Eight people in a Harlem clothing store were killed Friday in a fierce, smoky blaze that police believe was deliberately set as part of bitter landlord-tenant dispute that led to angry protests in the neighborhood. Among the dead was a man police suspect set fire to the store.
The fire consumed the building on Harlem’s main thoroughfare, 125th Street, shortly after a tall gunman, waving a revolver, burst into Freddie’s Fashion Mart across the block from the storied Apollo theater.
Police said Friday night they believed the gunman was one of a group of demonstrators who had picketed the store in recent weeks in a dispute over the threatened eviction of a sub-tenant, the Record Shack, a neighborhood institution.
Police say the gunman, whom they did not identify, was found dead with a revolver in his hand, reeking of accelerant. Beside him was a white container that officials believe held the accelerant that spread the blaze. Four other people were shot in the incident, and escaped from the store before the fire enveloped it.
According to officials and residents of the neighborhood, the fire followed a months-long dispute that involved the owner of the building, a black Baptist congregation called the United House of Prayer, the owner of the clothing store, Fred Harari, and Sikhulu Shange, owner of the neighboring Record Shack.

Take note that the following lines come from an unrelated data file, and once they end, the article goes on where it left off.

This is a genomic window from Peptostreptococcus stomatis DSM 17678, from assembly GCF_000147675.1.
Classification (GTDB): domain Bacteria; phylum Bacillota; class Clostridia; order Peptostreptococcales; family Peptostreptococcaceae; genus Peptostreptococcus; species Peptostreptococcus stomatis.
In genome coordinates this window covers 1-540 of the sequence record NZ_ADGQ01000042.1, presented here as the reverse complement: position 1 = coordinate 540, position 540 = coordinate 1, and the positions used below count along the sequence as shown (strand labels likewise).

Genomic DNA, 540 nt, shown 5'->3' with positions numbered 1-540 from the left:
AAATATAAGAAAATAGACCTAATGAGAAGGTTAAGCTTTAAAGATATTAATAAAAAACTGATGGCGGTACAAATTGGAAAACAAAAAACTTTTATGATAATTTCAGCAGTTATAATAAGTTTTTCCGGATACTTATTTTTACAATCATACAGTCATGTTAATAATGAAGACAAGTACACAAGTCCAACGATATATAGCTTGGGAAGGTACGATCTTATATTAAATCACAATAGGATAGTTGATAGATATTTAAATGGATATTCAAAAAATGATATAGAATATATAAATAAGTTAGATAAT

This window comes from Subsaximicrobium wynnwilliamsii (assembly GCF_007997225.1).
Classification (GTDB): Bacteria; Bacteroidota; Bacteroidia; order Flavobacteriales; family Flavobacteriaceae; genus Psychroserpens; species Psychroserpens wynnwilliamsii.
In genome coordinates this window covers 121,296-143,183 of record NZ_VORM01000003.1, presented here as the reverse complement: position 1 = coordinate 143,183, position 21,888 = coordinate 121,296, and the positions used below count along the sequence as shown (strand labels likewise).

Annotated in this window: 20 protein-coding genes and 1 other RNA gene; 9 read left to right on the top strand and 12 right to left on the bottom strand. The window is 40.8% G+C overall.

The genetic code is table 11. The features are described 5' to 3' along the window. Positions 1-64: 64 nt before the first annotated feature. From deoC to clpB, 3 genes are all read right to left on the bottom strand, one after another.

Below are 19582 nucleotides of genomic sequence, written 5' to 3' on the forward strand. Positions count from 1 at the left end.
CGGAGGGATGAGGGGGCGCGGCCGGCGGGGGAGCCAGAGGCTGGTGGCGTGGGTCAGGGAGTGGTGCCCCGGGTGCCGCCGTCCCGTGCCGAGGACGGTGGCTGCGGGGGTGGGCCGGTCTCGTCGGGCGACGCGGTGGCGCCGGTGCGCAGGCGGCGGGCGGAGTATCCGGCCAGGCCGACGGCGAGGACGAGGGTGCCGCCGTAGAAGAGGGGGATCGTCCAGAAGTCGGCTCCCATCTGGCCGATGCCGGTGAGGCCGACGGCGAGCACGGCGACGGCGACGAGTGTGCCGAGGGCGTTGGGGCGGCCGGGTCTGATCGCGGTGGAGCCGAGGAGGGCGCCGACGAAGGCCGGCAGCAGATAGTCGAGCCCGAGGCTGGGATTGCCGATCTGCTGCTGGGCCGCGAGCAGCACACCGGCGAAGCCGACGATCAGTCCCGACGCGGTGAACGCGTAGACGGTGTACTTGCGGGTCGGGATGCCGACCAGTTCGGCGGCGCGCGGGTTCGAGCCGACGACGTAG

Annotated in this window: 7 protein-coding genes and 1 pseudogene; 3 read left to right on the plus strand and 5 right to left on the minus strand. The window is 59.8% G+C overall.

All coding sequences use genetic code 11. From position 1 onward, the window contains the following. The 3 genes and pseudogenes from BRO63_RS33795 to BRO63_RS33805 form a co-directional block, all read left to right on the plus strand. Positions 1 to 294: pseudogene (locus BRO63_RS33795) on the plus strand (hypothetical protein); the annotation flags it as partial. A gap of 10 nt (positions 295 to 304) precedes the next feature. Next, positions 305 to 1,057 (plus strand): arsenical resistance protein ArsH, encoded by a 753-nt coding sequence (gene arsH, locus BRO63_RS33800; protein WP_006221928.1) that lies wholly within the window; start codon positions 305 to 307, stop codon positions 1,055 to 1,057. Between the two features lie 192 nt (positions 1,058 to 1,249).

Shange, a South African black whose shop has specialized in blues, Motown, African and Carribean music for over 20 years, was being evicted as a sub-tenant of Harari, apparently at the instigation of the church, according to Mayor Rudolph Giuliani.
In the past several weeks, there have been a dozen or so pickets outside Freddie’s, urging a boycott of the store because, it was believed, it did not employ blacks and was behind the eviction of Shange’s business.
The commander of the 28th Precinct, Deputy Inspector Joyce Stephen, said the Police Department, in addition to sending uniformed officers to monitor the pickets, had opened a racial bias investigation of an incident that arose during the protesting Nov. 29. Stephen said a security guard told the police that one of the demonstrators had said, “We’re going to burn and loot the Jews.”